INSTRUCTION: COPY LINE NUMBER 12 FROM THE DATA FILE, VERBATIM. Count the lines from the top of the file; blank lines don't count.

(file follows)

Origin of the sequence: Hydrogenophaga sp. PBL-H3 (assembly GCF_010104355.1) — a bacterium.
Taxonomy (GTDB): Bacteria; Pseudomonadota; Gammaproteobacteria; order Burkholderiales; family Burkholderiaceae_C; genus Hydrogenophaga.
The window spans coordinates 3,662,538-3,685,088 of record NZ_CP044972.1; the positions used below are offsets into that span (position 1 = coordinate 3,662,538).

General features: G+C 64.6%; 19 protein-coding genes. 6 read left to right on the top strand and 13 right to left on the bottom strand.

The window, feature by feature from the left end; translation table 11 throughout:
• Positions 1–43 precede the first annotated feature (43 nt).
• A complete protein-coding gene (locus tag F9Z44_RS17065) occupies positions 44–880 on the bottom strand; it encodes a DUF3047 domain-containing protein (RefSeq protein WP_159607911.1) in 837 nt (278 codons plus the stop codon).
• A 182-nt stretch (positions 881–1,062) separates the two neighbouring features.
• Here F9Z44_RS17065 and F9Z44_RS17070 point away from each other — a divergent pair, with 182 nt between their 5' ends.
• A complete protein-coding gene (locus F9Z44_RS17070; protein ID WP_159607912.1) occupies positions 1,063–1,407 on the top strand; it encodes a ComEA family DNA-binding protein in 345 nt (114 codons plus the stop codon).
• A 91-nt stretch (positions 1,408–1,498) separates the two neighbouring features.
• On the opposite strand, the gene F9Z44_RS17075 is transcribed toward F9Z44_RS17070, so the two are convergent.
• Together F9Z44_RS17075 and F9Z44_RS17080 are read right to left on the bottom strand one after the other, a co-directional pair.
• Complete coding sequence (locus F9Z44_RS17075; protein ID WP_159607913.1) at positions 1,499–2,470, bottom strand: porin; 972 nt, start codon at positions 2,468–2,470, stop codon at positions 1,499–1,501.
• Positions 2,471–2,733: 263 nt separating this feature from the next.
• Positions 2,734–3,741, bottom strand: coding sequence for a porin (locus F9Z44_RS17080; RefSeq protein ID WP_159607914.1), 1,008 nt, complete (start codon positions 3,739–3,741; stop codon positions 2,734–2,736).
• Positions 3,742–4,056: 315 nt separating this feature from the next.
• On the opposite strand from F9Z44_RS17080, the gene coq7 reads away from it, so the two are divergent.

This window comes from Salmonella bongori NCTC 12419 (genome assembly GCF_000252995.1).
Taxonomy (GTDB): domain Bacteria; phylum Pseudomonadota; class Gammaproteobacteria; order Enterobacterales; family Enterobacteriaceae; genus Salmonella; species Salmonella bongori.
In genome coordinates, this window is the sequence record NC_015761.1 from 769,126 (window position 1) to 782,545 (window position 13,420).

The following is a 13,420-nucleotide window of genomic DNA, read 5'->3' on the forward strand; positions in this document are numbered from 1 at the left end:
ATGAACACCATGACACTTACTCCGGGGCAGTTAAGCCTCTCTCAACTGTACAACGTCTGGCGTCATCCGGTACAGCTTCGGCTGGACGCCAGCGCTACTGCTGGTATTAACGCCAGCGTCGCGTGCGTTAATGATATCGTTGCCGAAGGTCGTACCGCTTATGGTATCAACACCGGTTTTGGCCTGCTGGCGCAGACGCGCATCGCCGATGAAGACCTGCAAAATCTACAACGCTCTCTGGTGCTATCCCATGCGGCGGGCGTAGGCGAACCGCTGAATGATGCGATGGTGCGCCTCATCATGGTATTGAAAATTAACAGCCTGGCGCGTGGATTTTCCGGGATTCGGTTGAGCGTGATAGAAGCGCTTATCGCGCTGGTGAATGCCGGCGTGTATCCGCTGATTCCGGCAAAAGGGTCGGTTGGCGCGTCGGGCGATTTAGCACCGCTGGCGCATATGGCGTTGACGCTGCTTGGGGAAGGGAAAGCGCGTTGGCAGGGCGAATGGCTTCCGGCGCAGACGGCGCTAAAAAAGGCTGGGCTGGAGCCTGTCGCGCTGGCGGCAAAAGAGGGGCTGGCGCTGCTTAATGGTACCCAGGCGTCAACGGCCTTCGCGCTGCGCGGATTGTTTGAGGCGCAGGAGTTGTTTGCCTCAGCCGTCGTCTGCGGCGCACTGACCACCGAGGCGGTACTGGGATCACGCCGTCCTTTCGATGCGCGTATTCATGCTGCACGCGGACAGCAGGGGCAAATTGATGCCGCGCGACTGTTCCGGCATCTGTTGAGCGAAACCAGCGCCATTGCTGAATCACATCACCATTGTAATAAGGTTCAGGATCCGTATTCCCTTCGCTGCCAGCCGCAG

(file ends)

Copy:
• On the opposite strand, the gene F9Z44_RS17075 is transcribed toward F9Z44_RS17070, so the two are convergent.